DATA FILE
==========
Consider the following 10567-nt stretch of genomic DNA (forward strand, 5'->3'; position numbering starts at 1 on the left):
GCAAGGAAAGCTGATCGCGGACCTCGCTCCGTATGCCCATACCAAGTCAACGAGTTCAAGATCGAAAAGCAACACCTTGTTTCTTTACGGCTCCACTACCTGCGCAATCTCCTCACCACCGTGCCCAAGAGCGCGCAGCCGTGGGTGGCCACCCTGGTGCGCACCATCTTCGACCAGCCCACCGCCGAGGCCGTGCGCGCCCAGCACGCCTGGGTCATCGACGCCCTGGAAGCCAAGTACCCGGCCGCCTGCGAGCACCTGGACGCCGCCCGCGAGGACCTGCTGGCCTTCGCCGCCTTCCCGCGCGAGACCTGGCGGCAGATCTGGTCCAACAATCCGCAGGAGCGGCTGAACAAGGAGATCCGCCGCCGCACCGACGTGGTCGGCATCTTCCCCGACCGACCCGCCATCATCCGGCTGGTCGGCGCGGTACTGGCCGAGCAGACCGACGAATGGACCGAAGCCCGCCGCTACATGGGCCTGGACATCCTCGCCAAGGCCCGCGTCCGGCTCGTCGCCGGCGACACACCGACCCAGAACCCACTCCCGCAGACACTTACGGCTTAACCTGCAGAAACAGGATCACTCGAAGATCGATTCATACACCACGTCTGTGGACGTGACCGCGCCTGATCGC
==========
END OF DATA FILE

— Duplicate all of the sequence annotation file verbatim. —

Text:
Consider the following 10567-nt stretch of genomic DNA (forward strand, 5'->3'; position numbering starts at 1 on the left):
GCAAGGAAAGCTGATCGCGGACCTCGCTCCGTATGCCCATACCAAGTCAACGAGTTCAAGATCGAAAAGCAACACCTTGTTTCTTTACGGCTCCACTACCTGCGCAATCTCCTCACCACCGTGCCCAAGAGCGCGCAGCCGTGGGTGGCCACCCTGGTGCGCACCATCTTCGACCAGCCCACCGCCGAGGCCGTGCGCGCCCAGCACGCCTGGGTCATCGACGCCCTGGAAGCCAAGTACCCGGCCGCCTGCGAGCACCTGGACGCCGCCCGCGAGGACCTGCTGGCCTTCGCCGCCTTCCCGCGCGAGACCTGGCGGCAGATCTGGTCCAACAATCCGCAGGAGCGGCTGAACAAGGAGATCCGCCGCCGCACCGACGTGGTCGGCATCTTCCCCGACCGACCCGCCATCATCCGGCTGGTCGGCGCGGTACTGGCCGAGCAGACCGACGAATGGACCGAAGCCCGCCGCTACATGGGCCTGGACATCCTCGCCAAGGCCCGCGTCCGGCTCGTCGCCGGCGACACACCGACCCAGAACCCACTCCCGCAGACACTTACGGCTTAACCTGCAGAAACAGGATCACTCGAAGATCGATTCATACACCACGTCTGTGGACGTGACCGCGCCTGATCGC